I’m continually reflecting on the things I learn from being a mom, so I decided I’m just going to start calling these posts: Mom Lessons, with the corresponding subject. I’m sure there will be a lot of these.

When I was the mom of one kid, my mom commented multiple times about how patient I was with Easton. That stuck with me because I didn’t feel patient, but I tried my hardest to show it, so was appreciative of her seeing it because I hoped my little guy saw it that way too.

And then… child #2 entered the picture and EVERYTHING CHANGED.

I can’t tell you how often I scold myself over and over again for my lack of patience. It’s like thinking about how life was before kid number one, we constantly asked, “What did we do with our time? We had SO MUCH time!”

Now with two children instead of one, I’m asking, “What did we do with our time? We had SO much time when we only had one child!”

I fear I no long exude patience- not even fake patience- as much as I wish I could.

Life with two kids- especially an infant and toddler- got crazy busy. There is always so much to do. Also, suddenly the little free time I have when I’m not meeting the basic needs for the kids- feeding & diapering- becomes a constant fight. Literally, the five to ten minutes it should take to empty the dishwasher now takes twenty-five. Because these kids dislike when one boy has my attention more than the other; but they HATE it when my attention isn’t on them at all.

Several months ago, I noticed I stopped making eye contact. My eyes were always on the things that needed to be done. And I think a part of me was scared to make eye contact because- well, for the same reasons you wouldn’t want to make eye contact with a predatory animal in the wild- I didn’t want to show my vulnerability and in a way, it was as though I was trying to be invisible, staying as low as possible under the radar so they wouldn’t demand more, or eat me alive.

For the record, avoiding eye contact does not make you invisible. It only teaches the kids not to make it as well. It also prevents you from making true personal connections with other human beings. So basically- I wouldn’t recommend it.

At dinner one night a few months ago, I finally looked into the eyes of my toddler and was taken back. When was the last time I looked into those eyes? I mean, really looked into them? When was the last time I stopped my to-do list to acknowledge his existence in a “my attention is 100% on you” way? I dropped to my knees, and held his soft little cheeks in my hands and said, “I see you.” Because he NEEDS to be seen. He needs to know he’s an important component of this world. It’s too easy for people to fade away, and as his mom with him in my protection for the first eighteen years of his life, I see this as my time to instill how essential his life is. There are too many people and opportunities in life that have the potential strip that idea way as he gets older, and I know this.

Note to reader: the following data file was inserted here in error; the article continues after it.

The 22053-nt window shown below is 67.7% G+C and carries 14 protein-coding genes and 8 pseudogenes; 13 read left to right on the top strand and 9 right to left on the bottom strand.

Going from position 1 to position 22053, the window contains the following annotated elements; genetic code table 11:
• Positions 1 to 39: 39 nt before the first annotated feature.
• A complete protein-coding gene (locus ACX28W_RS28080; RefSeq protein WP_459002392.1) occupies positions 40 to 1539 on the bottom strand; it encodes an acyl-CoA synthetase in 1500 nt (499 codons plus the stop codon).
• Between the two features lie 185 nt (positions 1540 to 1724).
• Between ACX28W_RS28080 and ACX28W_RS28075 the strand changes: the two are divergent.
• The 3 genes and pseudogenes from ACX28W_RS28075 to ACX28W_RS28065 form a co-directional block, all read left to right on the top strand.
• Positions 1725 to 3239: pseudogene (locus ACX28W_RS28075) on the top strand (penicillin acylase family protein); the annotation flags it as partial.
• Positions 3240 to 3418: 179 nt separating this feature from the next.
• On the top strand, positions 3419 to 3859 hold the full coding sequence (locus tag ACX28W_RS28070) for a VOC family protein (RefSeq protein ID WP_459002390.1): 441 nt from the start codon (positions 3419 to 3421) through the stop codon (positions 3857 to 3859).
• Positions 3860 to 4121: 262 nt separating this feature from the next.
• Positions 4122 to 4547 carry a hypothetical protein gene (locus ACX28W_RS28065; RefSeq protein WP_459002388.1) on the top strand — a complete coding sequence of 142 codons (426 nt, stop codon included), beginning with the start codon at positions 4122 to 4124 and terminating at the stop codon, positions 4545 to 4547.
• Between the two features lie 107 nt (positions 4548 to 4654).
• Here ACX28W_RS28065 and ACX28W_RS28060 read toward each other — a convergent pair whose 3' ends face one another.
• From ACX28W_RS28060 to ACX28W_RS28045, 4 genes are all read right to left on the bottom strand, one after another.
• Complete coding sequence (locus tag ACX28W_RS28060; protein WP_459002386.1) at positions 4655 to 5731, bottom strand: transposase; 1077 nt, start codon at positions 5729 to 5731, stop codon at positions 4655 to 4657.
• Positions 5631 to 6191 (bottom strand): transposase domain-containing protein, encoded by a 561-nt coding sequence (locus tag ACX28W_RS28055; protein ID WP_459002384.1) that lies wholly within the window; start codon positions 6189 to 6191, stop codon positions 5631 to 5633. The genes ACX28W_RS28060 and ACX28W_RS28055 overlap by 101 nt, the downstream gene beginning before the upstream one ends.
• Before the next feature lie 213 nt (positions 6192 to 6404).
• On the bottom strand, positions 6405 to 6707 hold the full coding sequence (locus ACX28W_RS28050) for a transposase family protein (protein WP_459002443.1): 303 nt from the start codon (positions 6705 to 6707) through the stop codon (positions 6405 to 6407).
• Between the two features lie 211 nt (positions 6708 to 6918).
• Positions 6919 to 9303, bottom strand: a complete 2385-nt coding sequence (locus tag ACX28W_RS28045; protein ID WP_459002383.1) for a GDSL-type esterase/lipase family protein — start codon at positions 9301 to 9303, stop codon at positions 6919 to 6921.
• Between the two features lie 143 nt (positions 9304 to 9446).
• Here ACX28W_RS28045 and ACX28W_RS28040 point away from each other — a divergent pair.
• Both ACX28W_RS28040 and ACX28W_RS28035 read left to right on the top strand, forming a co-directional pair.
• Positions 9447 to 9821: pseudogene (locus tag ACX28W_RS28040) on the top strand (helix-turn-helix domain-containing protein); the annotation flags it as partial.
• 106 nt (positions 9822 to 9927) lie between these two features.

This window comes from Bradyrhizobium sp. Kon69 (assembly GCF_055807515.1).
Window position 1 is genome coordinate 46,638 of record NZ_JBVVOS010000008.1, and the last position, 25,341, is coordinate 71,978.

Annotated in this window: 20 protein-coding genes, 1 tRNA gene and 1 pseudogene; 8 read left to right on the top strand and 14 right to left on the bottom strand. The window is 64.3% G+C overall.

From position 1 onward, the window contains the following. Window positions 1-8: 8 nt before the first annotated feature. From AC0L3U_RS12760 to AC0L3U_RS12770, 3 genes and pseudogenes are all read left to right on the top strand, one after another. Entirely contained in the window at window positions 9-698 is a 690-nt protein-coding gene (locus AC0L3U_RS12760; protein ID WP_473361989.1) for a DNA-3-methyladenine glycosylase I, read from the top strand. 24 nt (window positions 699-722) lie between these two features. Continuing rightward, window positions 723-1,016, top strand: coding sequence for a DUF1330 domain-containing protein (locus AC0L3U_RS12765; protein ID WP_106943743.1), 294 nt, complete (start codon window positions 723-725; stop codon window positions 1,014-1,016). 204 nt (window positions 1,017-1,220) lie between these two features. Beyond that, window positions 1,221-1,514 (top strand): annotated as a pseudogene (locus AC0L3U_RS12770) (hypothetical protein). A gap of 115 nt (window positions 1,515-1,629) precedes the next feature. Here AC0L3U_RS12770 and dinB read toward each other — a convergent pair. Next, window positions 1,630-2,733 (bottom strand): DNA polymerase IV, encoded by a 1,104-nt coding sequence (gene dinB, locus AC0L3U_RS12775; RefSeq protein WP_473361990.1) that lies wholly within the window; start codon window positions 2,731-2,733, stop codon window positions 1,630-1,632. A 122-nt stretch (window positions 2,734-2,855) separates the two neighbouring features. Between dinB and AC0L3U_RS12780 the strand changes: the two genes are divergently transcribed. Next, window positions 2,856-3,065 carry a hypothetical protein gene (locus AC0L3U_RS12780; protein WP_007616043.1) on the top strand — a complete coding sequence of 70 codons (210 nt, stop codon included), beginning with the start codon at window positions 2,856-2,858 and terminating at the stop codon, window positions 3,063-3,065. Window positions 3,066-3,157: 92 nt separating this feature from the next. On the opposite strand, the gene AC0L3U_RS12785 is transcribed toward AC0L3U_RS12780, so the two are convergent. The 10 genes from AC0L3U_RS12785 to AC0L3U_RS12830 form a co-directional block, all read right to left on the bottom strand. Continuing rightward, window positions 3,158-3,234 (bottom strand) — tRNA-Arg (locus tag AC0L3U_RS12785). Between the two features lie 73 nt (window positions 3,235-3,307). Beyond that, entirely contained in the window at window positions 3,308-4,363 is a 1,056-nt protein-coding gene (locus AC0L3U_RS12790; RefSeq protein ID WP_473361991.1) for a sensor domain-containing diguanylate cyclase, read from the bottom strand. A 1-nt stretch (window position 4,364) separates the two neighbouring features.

So that’s when we started our new game: what color are my eyes? your eyes? his eyes? her eyes?

And he enjoys it- he likes telling me what color other people’s eyes are.

Not only is it important for me to look at him, but also for him to look at me and everyone else around him in the eyes. He’s around me more than anyone else right now, and it’s crucial that I reflect these values. Life is busy, but there are so many more important moments than getting those items checked off my to-do list each day. Recognizing another person’s eyes is one of them.

We’re also going through some challenging times with my toddler, who is now three years old. This is ongoing, though- the cycles, that is. I used to always chalk these up to SOMETHING because there always has to be a reason for the bad things happening, right? Teething, lack of sleep, adjusting to new changes, etc– but the truth is, kids’ moods are cyclical. His new cycle just started again in the past week. After several great weeks, he’s now sliding back into the difficult attitudes. Needless to say, these are my least favorite times.

I’m constantly talking to him about his behavior, trying to help him understand where his HEART is in all of this and what’s propelling him to act out. That’s such a difficult concept for a three-year-old, but I know it’s important to lay the foundation now. I catch myself starting many of our disciplining conversations like this, “You know I love you, BUT…” or “I know your heart is in the right place, BUT…”

This is such a tiny word, and maybe the effects of it really aren’t huge at the toddler age. But it is for an adult, right? If my husband told me, “You know I love you BUT you drive me nuts.” All I would hear is that I drive him nuts and anything that may have sunk in from his declaration of love would have been canceled out by the BUT. Because “but” insinuates that love could be a lot greater if I would simply stop driving him nuts.

I don’t want my toddler to get confused by that. I love him no matter what. His heart is in the right place no matter what. Whatever it is, I need to stop using “but” and remember to use “and” instead. Or heck, even just make it two separate sentences. Again, in a toddler’s mind that seems to always grasp the bigger concept of each statement, maybe such a focused part doesn’t make a difference.

Regardless, it’s a wise change for me to make in how I talk to everyone- not just my toddler. So this one is a little more than just a mom lesson, but a life lesson as well.